The reduction of tariffs to South Africa provide for delayed liberalization, while the schedule to other members provide for broader and faster access to the South Africa market.  The tariff schedule applicable to SADC members, with the exception of South Africa, has three categories.  Category A products are those products which go to zero-duty immediately upon implementation.  The tariff for Category B products gradually goes down to zero-duty over a period of eight years, and the tariff of Category C products reaches zero-duty twelve years after implementation.  Category C products are known as sensitive products, and include for Zambia meat and dairy products, tea, some flours, raw sugar, cement, textiles and clothing, and motor vehicles.

Plans are currently underway to establish a Free Trade Agreement by 2008, and a SADC Customs Union by 2010.

A SADC Certificate of Origin is required for each consignment of goods and is obtained from the Revenue Authority. 

South Africa - RHD

South Africa is one of Bloomstar's - and by extension Soni Motors' - global hub. Our Gold Partners have dealership in Durban Port and after keeping the vehicles suitable for South African markets, they resell the rest to the customers who flock to Durban port from all parts of Africa. We are exporting a number of new and Soni Quality Toyota and Mitsubishi vehicles to South Africa, some for South African consumers while the vast number of vehicles are imported for the express purpose of re-export to other Southern African countries.

The main zones of economic concentration are located in the main South African conglomerations: Johannesburg / Pretoria, Cape Town and Durban.

The entire motor vehicle imports and exports (over 175,000 units in 2003/04) are handled through two major car terminals at Durban, East London with an additional number handled at Port Elizabeth. Durban Container Terminal (DCT) is South Africa's largest and one of the busiest and best equipped in the southern Hemisphere. DCT serves as a pivotal hub for the entire southern Africa region, serving trade links to the Far East, Middle East, Australasia, South America, North America and Europe. The terminal also serves as a transshipment hub for East Africa and Indian Ocean islands.

The Durban Car Terminal is one of Africa's largest car terminals. It has continued to expand and during 2003/04 handled a total of 139,189 motor units. This is expected to increase beyond 160,000 for 2004/05. The terminal occupies a dedicated area with exclusive access to a single berth (R berth) via an overhead bridge and operates a 24-hour, 365 day a year service. A multi level parking facility, commissioned in May 2004 increased the yard capacity to 7,000 motor units. A further addition to the terminal is under consideration.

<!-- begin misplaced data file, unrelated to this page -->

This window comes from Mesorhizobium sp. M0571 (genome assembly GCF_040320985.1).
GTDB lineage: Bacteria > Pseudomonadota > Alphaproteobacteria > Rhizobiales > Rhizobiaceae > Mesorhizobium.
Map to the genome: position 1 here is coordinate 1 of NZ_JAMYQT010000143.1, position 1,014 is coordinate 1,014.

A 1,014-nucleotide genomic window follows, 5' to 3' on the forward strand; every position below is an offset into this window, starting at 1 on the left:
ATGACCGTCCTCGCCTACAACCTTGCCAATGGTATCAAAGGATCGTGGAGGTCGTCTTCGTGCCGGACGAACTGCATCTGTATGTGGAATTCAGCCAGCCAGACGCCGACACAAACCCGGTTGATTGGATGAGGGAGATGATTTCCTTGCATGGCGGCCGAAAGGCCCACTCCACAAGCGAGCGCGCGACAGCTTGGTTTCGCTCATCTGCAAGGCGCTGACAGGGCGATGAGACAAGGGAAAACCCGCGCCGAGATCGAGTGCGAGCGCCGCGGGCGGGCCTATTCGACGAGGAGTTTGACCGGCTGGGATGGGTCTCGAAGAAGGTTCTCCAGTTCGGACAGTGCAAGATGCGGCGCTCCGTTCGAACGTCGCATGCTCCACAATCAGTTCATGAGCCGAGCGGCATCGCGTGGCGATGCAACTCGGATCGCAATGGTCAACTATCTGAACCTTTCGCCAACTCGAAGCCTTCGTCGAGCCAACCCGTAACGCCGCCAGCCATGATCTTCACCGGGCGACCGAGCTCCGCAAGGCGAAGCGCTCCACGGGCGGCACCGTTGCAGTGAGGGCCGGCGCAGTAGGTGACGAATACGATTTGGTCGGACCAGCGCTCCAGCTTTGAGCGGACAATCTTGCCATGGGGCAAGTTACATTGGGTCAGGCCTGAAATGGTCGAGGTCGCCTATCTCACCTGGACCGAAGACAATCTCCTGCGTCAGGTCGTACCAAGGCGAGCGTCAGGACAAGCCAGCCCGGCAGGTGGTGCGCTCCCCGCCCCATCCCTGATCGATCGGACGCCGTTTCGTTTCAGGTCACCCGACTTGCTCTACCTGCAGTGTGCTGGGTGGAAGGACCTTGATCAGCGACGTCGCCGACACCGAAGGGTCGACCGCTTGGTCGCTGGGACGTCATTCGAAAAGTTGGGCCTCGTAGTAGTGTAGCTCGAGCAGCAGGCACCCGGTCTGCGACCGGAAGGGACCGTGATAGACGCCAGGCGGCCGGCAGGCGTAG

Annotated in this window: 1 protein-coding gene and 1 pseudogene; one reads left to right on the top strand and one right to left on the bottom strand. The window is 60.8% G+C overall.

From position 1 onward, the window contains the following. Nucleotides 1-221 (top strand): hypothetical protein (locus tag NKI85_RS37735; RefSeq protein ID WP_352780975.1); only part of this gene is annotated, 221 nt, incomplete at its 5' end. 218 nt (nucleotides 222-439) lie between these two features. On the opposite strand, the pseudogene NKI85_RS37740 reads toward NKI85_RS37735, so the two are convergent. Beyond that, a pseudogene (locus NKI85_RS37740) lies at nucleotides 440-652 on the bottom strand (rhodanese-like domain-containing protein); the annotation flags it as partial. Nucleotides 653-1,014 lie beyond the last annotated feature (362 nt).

The East London Car Terminal has provision for 2,800 motor units in a modern multi-level facility. The terminal is currently (June 2004) applying for ISO9001:2000 accreditation. During 2003/04 East London handled a total of 34,900 motor vehicles. Vehicles for export are stored in a four-storey building with an annual throughput capacity of 50,000 motor units. The terminal is linked to the adjacent DaimlerChrysler manufacturing plant by a dedicated private road and opens onto its own berthing area of two berths. A port-deepening programme currently underway will permit larger car carrier vessels to access the terminal.

How to import Vehicles into South Africa

1. Motor Cars (New or Used)

a) Import Duty and Tax

* Customs duty = 36% (motor cars more than 20 years old are subject to 20% customs duty)
* Ad valorem customs duty (based on a sliding scale depending on the value of the vehicle, with a minimum of 0.75% and a maximum of 20%)
* Value-added tax (VAT) = 14%

As an example, the cumulative duties and taxes payable on a car with a value of approximately R200 000 are ±70% of the market value. All vehicles with a value for ad valorem customs duty purposes of less than R130 000 do not pay ad valorem customs duty on importation into South Africa.

If the original purchase invoice is not available, three written valuations must be obtained from motorcar dealers in the country of export to assist the customs clearance process in South Africa.

b) Import Permit

All used motor vehicles are subject to the production of an Import Permit that must be obtained prior to the vehicle being shipped to South Africa. Applications for Import Permits should be addressed to:

The Director of Import and Export Control
Trade and Industry
Private Bag X192
South Africa

Tel: +27 12 428 7793 or 428 7796
Fax: +27 12 428 7799
E-mail: rvuuren@itac.org.za

Please Note – Import Permits are only forwarded to South African addresses.

c) Letter of Authority

All new and used motor vehicles being imported into South Africa are also subject to the production of a Letter of Authority. Applications for Letters of Authority should be addressed to:

The South African Bureau of Standards
Private Bag X192
South Africa

Contact: Mr. Paul Snyman
Tel: +27 12 428 6276
Fax: +27 12 344 1568
E-mail: snymanpj@sabs.co.za

Contact: Mr. Allen Cohen
Tel: +27 12 428 6891
Fax: +27 12 344 1568
E-mail: cohenaj@sabs.co.za

Your attention is drawn to the fact that the importation of left-hand drive vehicles is generally prohibited if registered in the name of an importer on or after 1 January 2000 unless authorised by the SABS.